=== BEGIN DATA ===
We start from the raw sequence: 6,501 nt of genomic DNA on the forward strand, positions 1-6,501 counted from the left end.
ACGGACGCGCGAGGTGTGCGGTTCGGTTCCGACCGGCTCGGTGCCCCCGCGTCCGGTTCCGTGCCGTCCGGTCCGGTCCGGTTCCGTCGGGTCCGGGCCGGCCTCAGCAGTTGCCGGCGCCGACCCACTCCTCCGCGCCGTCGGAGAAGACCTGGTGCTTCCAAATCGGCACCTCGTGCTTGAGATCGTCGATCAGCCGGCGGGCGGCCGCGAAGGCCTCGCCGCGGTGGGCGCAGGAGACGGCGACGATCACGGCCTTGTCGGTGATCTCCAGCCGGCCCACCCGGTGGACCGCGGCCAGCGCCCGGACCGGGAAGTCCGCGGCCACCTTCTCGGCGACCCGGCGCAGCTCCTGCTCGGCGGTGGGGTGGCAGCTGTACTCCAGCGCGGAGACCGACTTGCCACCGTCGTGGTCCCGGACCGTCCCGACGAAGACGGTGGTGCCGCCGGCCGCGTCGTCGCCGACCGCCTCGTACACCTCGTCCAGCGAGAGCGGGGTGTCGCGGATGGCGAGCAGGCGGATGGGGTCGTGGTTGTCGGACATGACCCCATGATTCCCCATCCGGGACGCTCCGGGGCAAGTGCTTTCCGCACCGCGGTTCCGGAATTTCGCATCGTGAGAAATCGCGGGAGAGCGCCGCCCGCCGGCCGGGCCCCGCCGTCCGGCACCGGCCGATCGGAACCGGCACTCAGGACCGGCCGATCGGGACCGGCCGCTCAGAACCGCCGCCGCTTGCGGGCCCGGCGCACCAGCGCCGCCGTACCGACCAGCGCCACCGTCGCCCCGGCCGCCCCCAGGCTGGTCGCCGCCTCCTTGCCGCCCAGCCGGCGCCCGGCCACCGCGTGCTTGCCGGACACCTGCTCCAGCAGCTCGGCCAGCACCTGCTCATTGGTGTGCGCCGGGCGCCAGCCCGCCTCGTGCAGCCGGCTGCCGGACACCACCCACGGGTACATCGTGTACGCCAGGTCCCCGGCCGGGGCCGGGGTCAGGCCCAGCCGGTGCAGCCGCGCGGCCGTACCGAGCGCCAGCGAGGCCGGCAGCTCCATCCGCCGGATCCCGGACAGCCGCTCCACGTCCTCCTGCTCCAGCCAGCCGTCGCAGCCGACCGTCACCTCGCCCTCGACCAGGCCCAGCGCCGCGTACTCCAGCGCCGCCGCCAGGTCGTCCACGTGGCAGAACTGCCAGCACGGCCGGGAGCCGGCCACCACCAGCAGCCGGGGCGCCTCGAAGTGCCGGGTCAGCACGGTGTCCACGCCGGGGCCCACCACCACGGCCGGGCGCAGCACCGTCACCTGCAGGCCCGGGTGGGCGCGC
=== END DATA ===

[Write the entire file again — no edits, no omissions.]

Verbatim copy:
We start from the raw sequence: 6,501 nt of genomic DNA on the forward strand, positions 1-6,501 counted from the left end.
ACGGACGCGCGAGGTGTGCGGTTCGGTTCCGACCGGCTCGGTGCCCCCGCGTCCGGTTCCGTGCCGTCCGGTCCGGTCCGGTTCCGTCGGGTCCGGGCCGGCCTCAGCAGTTGCCGGCGCCGACCCACTCCTCCGCGCCGTCGGAGAAGACCTGGTGCTTCCAAATCGGCACCTCGTGCTTGAGATCGTCGATCAGCCGGCGGGCGGCCGCGAAGGCCTCGCCGCGGTGGGCGCAGGAGACGGCGACGATCACGGCCTTGTCGGTGATCTCCAGCCGGCCCACCCGGTGGACCGCGGCCAGCGCCCGGACCGGGAAGTCCGCGGCCACCTTCTCGGCGACCCGGCGCAGCTCCTGCTCGGCGGTGGGGTGGCAGCTGTACTCCAGCGCGGAGACCGACTTGCCACCGTCGTGGTCCCGGACCGTCCCGACGAAGACGGTGGTGCCGCCGGCCGCGTCGTCGCCGACCGCCTCGTACACCTCGTCCAGCGAGAGCGGGGTGTCGCGGATGGCGAGCAGGCGGATGGGGTCGTGGTTGTCGGACATGACCCCATGATTCCCCATCCGGGACGCTCCGGGGCAAGTGCTTTCCGCACCGCGGTTCCGGAATTTCGCATCGTGAGAAATCGCGGGAGAGCGCCGCCCGCCGGCCGGGCCCCGCCGTCCGGCACCGGCCGATCGGAACCGGCACTCAGGACCGGCCGATCGGGACCGGCCGCTCAGAACCGCCGCCGCTTGCGGGCCCGGCGCACCAGCGCCGCCGTACCGACCAGCGCCACCGTCGCCCCGGCCGCCCCCAGGCTGGTCGCCGCCTCCTTGCCGCCCAGCCGGCGCCCGGCCACCGCGTGCTTGCCGGACACCTGCTCCAGCAGCTCGGCCAGCACCTGCTCATTGGTGTGCGCCGGGCGCCAGCCCGCCTCGTGCAGCCGGCTGCCGGACACCACCCACGGGTACATCGTGTACGCCAGGTCCCCGGCCGGGGCCGGGGTCAGGCCCAGCCGGTGCAGCCGCGCGGCCGTACCGAGCGCCAGCGAGGCCGGCAGCTCCATCCGCCGGATCCCGGACAGCCGCTCCACGTCCTCCTGCTCCAGCCAGCCGTCGCAGCCGACCGTCACCTCGCCCTCGACCAGGCCCAGCGCCGCGTACTCCAGCGCCGCCGCCAGGTCGTCCACGTGGCAGAACTGCCAGCACGGCCGGGAGCCGGCCACCACCAGCAGCCGGGGCGCCTCGAAGTGCCGGGTCAGCACGGTGTCCACGCCGGGGCCCACCACCACGGCCGGGCGCAGCACCGTCACCTGCAGGCCCGGGTGGGCGCGC